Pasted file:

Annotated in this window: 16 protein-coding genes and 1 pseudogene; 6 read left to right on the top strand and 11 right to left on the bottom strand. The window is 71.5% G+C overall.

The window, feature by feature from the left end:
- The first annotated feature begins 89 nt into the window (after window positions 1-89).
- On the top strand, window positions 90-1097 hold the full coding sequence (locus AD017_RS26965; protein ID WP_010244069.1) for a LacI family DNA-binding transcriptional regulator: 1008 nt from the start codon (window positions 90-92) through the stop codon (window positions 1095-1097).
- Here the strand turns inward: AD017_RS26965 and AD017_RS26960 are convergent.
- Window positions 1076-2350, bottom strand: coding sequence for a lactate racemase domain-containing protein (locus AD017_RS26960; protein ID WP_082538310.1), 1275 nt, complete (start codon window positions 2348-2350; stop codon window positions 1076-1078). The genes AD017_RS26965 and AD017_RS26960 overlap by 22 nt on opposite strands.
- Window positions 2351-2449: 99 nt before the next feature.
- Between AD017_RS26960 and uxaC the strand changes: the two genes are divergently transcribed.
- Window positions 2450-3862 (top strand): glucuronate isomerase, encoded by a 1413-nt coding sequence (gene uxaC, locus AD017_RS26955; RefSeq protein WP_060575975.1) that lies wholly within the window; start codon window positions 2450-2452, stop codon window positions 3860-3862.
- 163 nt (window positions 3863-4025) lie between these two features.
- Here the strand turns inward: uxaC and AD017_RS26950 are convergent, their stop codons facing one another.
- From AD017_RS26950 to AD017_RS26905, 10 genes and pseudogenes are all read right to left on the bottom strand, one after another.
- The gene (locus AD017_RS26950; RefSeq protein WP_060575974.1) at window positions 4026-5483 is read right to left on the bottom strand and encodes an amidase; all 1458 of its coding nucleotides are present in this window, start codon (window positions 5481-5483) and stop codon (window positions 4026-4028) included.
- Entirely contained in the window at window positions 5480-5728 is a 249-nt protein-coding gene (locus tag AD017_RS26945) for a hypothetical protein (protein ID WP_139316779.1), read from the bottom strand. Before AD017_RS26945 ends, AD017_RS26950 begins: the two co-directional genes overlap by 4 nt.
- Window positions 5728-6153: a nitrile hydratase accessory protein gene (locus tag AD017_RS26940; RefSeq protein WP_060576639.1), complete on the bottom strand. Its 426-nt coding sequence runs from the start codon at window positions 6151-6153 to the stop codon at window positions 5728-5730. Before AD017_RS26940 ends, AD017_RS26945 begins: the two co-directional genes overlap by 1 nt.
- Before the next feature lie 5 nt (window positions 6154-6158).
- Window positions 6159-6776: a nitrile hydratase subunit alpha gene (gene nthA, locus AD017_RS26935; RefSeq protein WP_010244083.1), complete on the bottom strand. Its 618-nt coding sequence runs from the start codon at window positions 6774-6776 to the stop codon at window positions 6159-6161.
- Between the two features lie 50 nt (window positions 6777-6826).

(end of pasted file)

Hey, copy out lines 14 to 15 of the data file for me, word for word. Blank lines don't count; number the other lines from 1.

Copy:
- Entirely contained in the window at window positions 5480-5728 is a 249-nt protein-coding gene (locus tag AD017_RS26945) for a hypothetical protein (protein ID WP_139316779.1), read from the bottom strand. Before AD017_RS26945 ends, AD017_RS26950 begins: the two co-directional genes overlap by 4 nt.
- Window positions 5728-6153: a nitrile hydratase accessory protein gene (locus tag AD017_RS26940; RefSeq protein WP_060576639.1), complete on the bottom strand. Its 426-nt coding sequence runs from the start codon at window positions 6151-6153 to the stop codon at window positions 5728-5730. Before AD017_RS26940 ends, AD017_RS26945 begins: the two co-directional genes overlap by 1 nt.